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U.S. Supreme Court Upholds Ban On Dangerous Gay Conversion Therapy

Posted by on May. 5, 2015 at 11:14 AM
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1 mom liked this

U.S. Supreme Court Upholds Ban On Dangerous Gay Conversion Therapy

MAY 5, 2015 3:40 AM

Declining a challenge to New Jersey’s ban on gay conversion therapy, the Supreme Court agreed with the ruling of the 3rd U.S. Circuit Court of Appeals.

In other words, the Supreme Court, which consists of right-wing religious zealots like Antonin Scalia, Clarence Thomas and Samuel Alito, says conversion therapy is dangerous and doesn’t place an undue burden on people’s religious freedoms. The Circuit Court ruled that the plaintiffs lacked any standing to pursue claims on behalf of their clients, most of whom are children. The lower court ruling only applies to people under 18, and doesn’t affect the rights of unlicensed private counselors.

The plaintiffs who brought the forth the case were National Association for Research and Therapy of Homosexuality and the American Association of Christian Counselors. Shocker.

I’m guessing the quack “Christian” therapists were expecting smooth sailing with the conservative court, but neglected to realize the Supreme Court rejected an appeal challenging California’s ban in 2014. Conservatives never seem to learn from the past.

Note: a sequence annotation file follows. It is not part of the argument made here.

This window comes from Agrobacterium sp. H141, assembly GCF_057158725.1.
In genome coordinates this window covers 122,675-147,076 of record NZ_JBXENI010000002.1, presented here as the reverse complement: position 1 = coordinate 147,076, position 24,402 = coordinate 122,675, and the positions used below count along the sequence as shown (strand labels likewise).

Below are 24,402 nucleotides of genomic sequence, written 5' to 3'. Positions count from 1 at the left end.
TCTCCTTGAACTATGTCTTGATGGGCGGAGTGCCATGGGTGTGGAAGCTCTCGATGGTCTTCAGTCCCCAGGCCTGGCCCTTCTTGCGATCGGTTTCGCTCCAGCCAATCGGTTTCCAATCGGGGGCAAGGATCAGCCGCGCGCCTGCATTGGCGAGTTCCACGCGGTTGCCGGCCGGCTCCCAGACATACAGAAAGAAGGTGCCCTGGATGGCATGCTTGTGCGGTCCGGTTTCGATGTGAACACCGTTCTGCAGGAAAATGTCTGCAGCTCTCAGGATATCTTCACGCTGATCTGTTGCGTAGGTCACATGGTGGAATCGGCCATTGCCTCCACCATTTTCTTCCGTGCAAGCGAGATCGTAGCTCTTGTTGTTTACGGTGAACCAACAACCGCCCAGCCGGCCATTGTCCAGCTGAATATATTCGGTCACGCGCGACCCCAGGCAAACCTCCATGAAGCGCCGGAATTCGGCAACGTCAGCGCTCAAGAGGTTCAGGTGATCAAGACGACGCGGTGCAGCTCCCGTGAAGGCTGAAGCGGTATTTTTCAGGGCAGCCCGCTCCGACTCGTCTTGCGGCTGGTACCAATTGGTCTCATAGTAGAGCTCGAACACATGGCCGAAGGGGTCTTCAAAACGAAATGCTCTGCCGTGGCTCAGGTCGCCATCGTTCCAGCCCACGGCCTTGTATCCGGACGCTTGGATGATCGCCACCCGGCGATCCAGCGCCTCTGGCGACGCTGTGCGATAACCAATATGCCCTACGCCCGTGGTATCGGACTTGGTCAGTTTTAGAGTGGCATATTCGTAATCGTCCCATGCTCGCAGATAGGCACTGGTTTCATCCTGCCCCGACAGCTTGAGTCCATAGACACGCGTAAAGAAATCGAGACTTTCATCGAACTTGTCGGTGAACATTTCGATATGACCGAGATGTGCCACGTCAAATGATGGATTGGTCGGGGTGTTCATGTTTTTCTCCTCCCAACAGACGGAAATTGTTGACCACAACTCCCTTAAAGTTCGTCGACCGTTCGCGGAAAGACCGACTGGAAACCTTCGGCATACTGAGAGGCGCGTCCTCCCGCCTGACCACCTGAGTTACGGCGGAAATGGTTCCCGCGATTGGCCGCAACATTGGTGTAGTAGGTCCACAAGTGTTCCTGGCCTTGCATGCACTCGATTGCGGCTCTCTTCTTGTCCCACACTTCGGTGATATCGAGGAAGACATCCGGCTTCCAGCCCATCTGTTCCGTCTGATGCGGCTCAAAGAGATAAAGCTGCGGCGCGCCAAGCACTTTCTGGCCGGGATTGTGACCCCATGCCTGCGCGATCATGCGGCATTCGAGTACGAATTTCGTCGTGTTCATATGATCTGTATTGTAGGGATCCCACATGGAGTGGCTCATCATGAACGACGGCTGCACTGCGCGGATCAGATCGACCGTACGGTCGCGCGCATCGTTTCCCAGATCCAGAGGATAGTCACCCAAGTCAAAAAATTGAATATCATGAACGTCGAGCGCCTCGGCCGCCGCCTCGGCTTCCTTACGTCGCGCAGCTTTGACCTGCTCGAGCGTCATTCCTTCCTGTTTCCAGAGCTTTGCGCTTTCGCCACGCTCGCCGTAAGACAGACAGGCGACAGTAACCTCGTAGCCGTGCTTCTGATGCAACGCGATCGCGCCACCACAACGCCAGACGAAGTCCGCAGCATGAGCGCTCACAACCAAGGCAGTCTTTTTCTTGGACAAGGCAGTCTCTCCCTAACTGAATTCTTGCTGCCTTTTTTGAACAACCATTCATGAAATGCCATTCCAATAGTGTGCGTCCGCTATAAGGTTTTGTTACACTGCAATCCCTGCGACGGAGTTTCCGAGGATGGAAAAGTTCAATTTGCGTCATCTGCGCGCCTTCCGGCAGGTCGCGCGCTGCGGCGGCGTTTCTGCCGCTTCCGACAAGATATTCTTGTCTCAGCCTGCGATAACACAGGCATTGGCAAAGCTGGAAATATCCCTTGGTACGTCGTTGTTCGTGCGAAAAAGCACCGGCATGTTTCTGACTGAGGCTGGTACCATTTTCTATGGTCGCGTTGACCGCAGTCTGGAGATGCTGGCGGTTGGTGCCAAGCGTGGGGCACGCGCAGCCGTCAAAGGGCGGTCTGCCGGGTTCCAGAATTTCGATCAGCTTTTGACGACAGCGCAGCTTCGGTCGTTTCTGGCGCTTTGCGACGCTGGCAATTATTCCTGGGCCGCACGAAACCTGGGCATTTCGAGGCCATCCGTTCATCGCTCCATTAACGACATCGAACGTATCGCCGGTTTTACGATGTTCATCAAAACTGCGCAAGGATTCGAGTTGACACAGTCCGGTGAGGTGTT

I’m glad to see the Supreme Court is catching up to 1973, when the American Psychiatric Association declassified homosexuality as a mental disorder. Now if only they can recognize women’s right to access birth control.

The White House recently took a stand against the dangers of conversion therapy in a response to a We the People petition, saying:

“The overwhelming scientific evidence demonstrates that conversion therapy, especially when it is practiced on young people, is neither medically nor ethically appropriate and can cause substantial harm. As part of our dedication to protecting America’s youth, this Administration supports efforts to ban the use of conversion therapy for minors.”

Nothing brightens my day more than when dangerous right-wing homophobes get a smack down from the nation’s highest court. Hopefully we will see more of this in June with the same-sex marriage case.

Good for the Supreme Court, and good for Chris Christie for signing the ban into law. Give credit where credit is due.

by on May. 5, 2015 at 11:14 AM
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Replies (1-7):
NWP
by guerrilla girl on May. 5, 2015 at 11:16 AM

Good!

That therapy is some wicked shit.

Nerds Without Pants

Sisteract
by Whoopie on May. 5, 2015 at 11:20 AM

Good.

Collectively they must believe that being gay is neither a choice nor a defect that must be fixed.

TranquilMind
by Platinum Member on May. 5, 2015 at 11:23 AM
No. The Supreme Court made no such assertions. It merely decided not to consider the appeal from the lower court, leaving it a state decision, as it should be.

If you don't know what you are talking about, then don't post nonsense. The Supreme Court considers a very small percentage of the appeals before it.
Pema_Jampa
by Ruby Member on May. 5, 2015 at 11:29 AM

Supreme Court rejects appeal of gay conversion therapy ban

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Greg Nash

The Supreme Court has decided not to consider New Jersey’s ban on gay conversion therapy.

The high court rejected a case Monday challenging a law Gov. Chris Christie (R) passed in August 2013 prohibiting state-licensed counselors from offering therapy services that try to change a minor’s sexual orientation.